I am currently reading "Out of Africa" by Isak Dinensen. I was struck this morning by something she said.
Camping places fix themselves in your mind as if you spent long periods of your life in them. You
will remember a curve of your waggon track in the grass of the plain, like the features of a friend.
I think that this applies to many places that I have been only once. Sometimes memories of places I have visited become so firmly planted in my brain, after only one visit, that I can recall them along with all the smells and feelings that went with them.
- I can remember the camping trip that we took to Washington state when Rob and I were in college. I remember the smell of the fire at each RV camp site, the way we laughed every night until my sides hurt. The house on the inlet that we drove by and I thought, "that is the perfect house for me. Sitting by the ocean, garden in the back. I want to live there." I can still remember what it looked like even after 25 years.
- I will never forget the way Ghana smells, or India, or Peru. Each country has it's own smell. India is heat and dust and exhaust and animals. When we are in the slums, in what ever country, there is the smell of garbage, earth, dampness. All melding together. Who could EVER forget the smell of the smoked fish vendors in the market in Kumasi!!!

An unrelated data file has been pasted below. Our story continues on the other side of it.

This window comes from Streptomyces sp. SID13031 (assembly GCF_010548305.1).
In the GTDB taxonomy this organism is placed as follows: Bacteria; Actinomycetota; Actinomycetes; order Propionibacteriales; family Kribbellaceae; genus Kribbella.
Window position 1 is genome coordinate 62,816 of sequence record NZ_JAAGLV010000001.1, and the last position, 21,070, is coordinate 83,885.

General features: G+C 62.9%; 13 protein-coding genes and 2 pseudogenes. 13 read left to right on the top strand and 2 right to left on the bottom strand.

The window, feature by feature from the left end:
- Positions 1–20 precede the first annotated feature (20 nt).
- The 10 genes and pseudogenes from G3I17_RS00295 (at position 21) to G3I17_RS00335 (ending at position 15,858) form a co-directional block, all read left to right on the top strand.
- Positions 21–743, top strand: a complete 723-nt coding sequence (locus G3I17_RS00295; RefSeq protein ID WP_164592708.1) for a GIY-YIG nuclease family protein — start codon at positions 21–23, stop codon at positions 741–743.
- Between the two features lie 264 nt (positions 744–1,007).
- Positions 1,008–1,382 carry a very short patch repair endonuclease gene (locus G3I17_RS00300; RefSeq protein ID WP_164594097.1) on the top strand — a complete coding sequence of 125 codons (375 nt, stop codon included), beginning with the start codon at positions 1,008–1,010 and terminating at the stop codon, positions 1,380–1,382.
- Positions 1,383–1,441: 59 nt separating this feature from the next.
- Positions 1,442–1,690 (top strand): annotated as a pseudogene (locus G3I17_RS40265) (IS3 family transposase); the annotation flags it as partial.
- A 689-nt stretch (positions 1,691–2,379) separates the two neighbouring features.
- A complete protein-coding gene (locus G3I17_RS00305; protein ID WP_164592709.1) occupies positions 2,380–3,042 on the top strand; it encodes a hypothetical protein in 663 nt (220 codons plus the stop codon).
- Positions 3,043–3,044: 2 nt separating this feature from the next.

- Walking the streets of Sydney, Australia and Wellington, NZ. The truly raucous St. Patrick's Day party that I stumbled on at 9 o'clock in the morning.
- the smell of night blooming jasmine in Florida at the place where we went to look at the Christmas lights.
I could go on and on but I guess that all I want to say is that memory is a powerful thing. Take a moment, wherever you are that isn't home, and try to implant the memory on your brain. Sit there, with your eyes closed and just listen to the sounds that are around you. Really look to see what is different from home. You will be amazed at what you will see.